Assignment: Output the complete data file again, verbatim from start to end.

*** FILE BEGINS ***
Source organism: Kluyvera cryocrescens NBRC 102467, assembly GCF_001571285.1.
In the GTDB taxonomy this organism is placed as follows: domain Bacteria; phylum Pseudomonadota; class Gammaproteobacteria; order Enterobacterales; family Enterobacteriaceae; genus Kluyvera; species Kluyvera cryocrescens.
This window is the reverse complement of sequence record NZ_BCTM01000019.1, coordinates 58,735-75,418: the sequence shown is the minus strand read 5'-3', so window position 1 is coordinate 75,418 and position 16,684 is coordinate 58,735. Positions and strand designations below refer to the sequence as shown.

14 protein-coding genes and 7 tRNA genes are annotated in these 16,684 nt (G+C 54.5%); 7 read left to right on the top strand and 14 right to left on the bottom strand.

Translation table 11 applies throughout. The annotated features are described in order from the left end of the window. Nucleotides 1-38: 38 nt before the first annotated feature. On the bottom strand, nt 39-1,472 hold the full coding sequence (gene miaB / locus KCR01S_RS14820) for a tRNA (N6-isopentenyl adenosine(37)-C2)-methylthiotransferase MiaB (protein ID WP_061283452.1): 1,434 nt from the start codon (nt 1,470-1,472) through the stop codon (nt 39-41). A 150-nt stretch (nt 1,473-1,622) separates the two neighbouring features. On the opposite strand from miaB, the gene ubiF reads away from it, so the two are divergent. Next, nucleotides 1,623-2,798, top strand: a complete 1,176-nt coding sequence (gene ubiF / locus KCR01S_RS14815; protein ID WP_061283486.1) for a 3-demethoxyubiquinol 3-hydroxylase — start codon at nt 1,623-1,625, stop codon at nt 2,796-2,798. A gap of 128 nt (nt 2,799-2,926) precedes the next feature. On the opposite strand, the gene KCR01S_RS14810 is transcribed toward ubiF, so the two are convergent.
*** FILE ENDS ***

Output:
Source organism: Kluyvera cryocrescens NBRC 102467, assembly GCF_001571285.1.
In the GTDB taxonomy this organism is placed as follows: domain Bacteria; phylum Pseudomonadota; class Gammaproteobacteria; order Enterobacterales; family Enterobacteriaceae; genus Kluyvera; species Kluyvera cryocrescens.
This window is the reverse complement of sequence record NZ_BCTM01000019.1, coordinates 58,735-75,418: the sequence shown is the minus strand read 5'-3', so window position 1 is coordinate 75,418 and position 16,684 is coordinate 58,735. Positions and strand designations below refer to the sequence as shown.

14 protein-coding genes and 7 tRNA genes are annotated in these 16,684 nt (G+C 54.5%); 7 read left to right on the top strand and 14 right to left on the bottom strand.

Translation table 11 applies throughout. The annotated features are described in order from the left end of the window. Nucleotides 1-38: 38 nt before the first annotated feature. On the bottom strand, nt 39-1,472 hold the full coding sequence (gene miaB / locus KCR01S_RS14820) for a tRNA (N6-isopentenyl adenosine(37)-C2)-methylthiotransferase MiaB (protein ID WP_061283452.1): 1,434 nt from the start codon (nt 1,470-1,472) through the stop codon (nt 39-41). A 150-nt stretch (nt 1,473-1,622) separates the two neighbouring features. On the opposite strand from miaB, the gene ubiF reads away from it, so the two are divergent. Next, nucleotides 1,623-2,798, top strand: a complete 1,176-nt coding sequence (gene ubiF / locus KCR01S_RS14815; protein ID WP_061283486.1) for a 3-demethoxyubiquinol 3-hydroxylase — start codon at nt 1,623-1,625, stop codon at nt 2,796-2,798. A gap of 128 nt (nt 2,799-2,926) precedes the next feature. On the opposite strand, the gene KCR01S_RS14810 is transcribed toward ubiF, so the two are convergent.